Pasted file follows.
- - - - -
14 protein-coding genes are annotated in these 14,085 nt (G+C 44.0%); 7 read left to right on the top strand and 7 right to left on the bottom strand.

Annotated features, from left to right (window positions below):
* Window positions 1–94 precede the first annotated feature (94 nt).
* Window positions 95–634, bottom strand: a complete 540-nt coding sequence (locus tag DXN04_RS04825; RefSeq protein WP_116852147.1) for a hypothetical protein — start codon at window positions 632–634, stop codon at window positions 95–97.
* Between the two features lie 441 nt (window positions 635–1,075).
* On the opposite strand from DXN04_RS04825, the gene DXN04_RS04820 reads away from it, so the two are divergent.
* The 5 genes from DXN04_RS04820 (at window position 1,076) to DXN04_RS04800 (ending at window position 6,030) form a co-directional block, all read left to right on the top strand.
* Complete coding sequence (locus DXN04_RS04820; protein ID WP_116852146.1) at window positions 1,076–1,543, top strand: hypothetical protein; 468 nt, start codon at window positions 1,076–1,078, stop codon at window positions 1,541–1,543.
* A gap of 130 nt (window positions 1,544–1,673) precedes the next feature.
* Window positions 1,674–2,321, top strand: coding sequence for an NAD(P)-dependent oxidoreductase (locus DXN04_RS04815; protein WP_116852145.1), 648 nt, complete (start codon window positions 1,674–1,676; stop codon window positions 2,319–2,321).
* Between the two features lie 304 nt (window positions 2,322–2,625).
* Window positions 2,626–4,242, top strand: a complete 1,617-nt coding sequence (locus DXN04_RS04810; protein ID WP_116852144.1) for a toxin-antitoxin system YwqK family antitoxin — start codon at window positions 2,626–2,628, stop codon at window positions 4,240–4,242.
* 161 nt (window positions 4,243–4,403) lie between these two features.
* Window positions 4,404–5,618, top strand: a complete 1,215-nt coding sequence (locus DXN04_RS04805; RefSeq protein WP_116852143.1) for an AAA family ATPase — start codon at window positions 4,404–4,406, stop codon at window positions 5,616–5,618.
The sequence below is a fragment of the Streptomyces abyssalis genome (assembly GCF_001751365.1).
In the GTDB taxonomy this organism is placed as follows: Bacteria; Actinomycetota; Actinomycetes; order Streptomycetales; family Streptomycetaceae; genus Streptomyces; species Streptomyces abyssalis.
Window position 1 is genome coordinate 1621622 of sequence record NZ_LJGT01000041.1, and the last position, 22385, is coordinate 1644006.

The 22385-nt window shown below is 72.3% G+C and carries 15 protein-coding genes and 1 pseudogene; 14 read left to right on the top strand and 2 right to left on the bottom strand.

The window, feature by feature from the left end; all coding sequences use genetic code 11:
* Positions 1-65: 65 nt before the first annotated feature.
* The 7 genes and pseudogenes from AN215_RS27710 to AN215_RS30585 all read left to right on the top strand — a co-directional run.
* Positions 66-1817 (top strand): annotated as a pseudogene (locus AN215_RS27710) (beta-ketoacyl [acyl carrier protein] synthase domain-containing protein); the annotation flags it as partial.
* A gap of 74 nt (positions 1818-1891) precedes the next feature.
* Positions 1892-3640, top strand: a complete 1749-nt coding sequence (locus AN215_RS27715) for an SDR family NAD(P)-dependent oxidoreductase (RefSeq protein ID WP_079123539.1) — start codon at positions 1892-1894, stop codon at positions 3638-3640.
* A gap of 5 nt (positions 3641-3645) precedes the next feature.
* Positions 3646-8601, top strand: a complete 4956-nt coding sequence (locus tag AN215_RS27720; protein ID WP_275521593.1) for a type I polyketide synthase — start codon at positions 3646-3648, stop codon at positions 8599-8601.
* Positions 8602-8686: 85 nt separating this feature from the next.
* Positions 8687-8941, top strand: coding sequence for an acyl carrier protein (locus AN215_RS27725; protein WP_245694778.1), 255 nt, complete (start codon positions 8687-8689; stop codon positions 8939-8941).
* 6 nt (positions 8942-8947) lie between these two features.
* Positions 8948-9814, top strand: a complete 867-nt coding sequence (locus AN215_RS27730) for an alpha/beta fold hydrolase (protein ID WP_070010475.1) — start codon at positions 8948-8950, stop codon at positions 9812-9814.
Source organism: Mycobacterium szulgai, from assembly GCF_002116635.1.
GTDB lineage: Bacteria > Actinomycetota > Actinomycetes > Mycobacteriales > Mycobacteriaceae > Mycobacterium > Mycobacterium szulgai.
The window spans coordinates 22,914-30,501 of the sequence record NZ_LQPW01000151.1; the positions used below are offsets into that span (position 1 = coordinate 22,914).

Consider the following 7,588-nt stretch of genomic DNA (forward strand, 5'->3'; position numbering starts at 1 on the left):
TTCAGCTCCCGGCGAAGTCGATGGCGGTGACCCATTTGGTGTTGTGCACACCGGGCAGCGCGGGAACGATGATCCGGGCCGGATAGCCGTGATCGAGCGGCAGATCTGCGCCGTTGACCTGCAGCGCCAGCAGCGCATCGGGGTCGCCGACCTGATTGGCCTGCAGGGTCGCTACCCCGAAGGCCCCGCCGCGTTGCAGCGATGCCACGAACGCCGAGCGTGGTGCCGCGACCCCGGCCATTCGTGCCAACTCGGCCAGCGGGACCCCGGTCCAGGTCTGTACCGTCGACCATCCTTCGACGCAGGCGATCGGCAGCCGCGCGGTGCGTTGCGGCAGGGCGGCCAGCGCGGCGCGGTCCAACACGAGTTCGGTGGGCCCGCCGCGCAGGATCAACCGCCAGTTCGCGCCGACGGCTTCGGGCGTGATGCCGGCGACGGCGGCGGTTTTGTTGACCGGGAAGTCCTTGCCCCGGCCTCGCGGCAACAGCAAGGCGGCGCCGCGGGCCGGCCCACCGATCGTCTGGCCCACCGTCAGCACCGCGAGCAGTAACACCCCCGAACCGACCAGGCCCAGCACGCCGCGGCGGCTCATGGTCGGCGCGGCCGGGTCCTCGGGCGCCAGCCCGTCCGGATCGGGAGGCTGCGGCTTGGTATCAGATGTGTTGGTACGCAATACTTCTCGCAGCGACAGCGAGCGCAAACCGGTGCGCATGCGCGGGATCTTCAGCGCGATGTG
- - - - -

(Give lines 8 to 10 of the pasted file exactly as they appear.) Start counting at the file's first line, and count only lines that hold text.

* Complete coding sequence (locus DXN04_RS04820; protein ID WP_116852146.1) at window positions 1,076–1,543, top strand: hypothetical protein; 468 nt, start codon at window positions 1,076–1,078, stop codon at window positions 1,541–1,543.
* A gap of 130 nt (window positions 1,544–1,673) precedes the next feature.
* Window positions 1,674–2,321, top strand: coding sequence for an NAD(P)-dependent oxidoreductase (locus DXN04_RS04815; protein WP_116852145.1), 648 nt, complete (start codon window positions 1,674–1,676; stop codon window positions 2,319–2,321).